MadSci Network: Environment & Ecology

Re: DO clearings occur naturally in forests

Date: Wed Jul 14 13:38:32 1999
Posted By: Charles McClaugherty, Faculty, Environmental Science (Ecology), Mount Union College
Area of science: Environment & Ecology
ID: 931975817.En

First, this answer will depend in part on how you define a clearing.  Do 
you mean the absence of trees?  And how big an area do you mean?
Two other major reasons for clearings are (1) EDAPHIC (soil based).  In 
many areas, there may be small zones of naturally shallow, extremely 
wet or extremely sandy or naturally toxic soils (for example those that 
develop from serpentine).  Any of these soil factors could prevent trees 
from becoming established. Barren areas can be found on mountainsides for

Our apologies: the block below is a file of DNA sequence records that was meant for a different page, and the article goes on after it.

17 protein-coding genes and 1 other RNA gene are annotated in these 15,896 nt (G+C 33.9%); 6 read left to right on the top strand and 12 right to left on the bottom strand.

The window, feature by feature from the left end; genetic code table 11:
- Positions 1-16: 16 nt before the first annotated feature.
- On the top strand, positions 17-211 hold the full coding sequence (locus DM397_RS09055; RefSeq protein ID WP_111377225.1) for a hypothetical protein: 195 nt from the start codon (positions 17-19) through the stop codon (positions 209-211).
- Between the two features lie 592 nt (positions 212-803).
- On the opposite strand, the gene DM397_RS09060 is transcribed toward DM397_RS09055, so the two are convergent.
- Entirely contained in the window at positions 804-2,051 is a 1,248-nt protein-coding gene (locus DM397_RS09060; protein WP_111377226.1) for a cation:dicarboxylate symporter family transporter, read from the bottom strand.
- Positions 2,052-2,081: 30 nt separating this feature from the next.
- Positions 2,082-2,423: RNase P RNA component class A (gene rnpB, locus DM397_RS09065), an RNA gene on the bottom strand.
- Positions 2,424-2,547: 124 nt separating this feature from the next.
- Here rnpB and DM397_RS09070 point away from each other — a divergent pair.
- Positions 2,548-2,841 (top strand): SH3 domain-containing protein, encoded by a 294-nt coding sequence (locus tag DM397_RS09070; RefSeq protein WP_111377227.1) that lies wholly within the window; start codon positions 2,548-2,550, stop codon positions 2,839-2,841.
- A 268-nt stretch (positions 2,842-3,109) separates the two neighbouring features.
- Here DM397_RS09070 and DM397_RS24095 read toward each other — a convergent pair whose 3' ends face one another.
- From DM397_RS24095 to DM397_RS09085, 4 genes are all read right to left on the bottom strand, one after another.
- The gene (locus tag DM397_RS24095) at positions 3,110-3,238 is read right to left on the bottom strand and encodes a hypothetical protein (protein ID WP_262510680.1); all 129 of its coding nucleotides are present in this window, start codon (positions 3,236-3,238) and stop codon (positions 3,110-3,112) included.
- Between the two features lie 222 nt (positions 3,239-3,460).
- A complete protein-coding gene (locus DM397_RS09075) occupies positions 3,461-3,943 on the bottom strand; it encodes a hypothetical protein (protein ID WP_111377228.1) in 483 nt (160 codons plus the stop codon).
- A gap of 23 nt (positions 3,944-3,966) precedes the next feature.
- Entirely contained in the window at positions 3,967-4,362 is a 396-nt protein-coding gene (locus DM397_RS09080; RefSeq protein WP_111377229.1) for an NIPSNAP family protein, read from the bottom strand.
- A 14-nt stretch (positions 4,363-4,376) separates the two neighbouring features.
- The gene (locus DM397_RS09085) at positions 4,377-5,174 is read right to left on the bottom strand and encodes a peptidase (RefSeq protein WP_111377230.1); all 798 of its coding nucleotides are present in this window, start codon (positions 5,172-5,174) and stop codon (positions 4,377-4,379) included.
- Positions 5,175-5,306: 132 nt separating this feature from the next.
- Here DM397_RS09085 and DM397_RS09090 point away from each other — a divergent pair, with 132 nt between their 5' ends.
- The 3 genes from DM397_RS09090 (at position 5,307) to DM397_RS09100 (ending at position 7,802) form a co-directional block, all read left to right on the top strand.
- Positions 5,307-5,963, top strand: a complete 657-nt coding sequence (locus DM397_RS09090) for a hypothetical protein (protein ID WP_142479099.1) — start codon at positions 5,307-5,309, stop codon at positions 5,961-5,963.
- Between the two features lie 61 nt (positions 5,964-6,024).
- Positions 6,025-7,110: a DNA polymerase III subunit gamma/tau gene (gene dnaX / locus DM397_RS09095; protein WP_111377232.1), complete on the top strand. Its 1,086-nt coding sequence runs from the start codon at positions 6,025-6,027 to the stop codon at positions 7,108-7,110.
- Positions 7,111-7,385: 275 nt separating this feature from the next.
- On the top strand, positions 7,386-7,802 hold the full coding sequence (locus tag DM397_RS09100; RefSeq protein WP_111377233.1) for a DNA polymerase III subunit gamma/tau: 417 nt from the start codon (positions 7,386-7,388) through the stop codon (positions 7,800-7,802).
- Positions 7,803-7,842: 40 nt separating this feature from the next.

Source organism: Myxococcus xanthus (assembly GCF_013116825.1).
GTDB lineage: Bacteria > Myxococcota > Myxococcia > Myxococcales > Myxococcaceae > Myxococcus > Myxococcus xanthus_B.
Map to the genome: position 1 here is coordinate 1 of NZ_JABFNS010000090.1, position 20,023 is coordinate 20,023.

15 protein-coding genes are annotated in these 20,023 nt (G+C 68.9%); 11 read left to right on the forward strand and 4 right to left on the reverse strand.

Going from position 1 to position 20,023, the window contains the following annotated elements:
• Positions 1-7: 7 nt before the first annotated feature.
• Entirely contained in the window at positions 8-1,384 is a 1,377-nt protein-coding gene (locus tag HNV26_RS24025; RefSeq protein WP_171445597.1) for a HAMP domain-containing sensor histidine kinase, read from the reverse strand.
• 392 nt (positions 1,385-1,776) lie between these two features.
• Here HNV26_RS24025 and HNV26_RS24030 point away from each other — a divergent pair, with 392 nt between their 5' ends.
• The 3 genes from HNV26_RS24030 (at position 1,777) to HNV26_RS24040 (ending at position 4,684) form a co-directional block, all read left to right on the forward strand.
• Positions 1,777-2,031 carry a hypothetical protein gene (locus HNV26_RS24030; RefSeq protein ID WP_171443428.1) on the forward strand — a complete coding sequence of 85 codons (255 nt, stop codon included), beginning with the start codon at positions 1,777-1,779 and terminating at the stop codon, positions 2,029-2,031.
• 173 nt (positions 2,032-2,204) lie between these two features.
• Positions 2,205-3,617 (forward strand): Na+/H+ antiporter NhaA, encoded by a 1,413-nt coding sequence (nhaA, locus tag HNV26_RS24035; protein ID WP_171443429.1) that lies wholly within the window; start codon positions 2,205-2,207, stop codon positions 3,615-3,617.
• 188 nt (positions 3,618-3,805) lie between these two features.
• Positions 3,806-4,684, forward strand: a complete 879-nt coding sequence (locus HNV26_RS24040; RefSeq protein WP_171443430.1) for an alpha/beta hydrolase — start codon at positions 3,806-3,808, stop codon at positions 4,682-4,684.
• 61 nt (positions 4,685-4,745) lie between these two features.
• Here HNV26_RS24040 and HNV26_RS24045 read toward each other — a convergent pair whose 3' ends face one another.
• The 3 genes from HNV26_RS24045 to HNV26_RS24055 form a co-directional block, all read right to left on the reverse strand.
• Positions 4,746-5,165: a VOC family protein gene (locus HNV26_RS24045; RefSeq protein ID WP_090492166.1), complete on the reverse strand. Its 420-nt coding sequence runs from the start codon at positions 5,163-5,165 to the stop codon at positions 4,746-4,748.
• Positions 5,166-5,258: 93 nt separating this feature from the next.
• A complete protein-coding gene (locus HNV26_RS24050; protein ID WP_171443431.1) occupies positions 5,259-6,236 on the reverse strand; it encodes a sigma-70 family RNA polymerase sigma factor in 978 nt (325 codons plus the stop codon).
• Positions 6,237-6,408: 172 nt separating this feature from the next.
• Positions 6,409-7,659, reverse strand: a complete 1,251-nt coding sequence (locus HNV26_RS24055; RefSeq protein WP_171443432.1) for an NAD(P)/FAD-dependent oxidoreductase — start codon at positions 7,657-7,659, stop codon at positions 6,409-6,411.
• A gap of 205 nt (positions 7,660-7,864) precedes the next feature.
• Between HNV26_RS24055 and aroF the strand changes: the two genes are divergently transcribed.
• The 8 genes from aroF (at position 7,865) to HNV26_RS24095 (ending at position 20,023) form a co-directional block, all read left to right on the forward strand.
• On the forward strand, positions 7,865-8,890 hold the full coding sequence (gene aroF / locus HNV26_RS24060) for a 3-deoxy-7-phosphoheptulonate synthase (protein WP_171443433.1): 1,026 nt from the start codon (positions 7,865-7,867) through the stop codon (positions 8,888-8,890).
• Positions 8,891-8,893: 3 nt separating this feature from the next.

similar reasons.
(2) Competition.  In some cases a natural disaster (fire, windstorm, 
disease) can cause a large opening in a forest. If grassses and shrubby 
plants become established, they can delay succession for a long time.  I 
know of areas where raspberry thickets, laurel thickets and grapevines have 
prevented tree invasion for at least 30 years.  I do not know how long they 
will be successful at preventing trees, but they do create a dense shade. 

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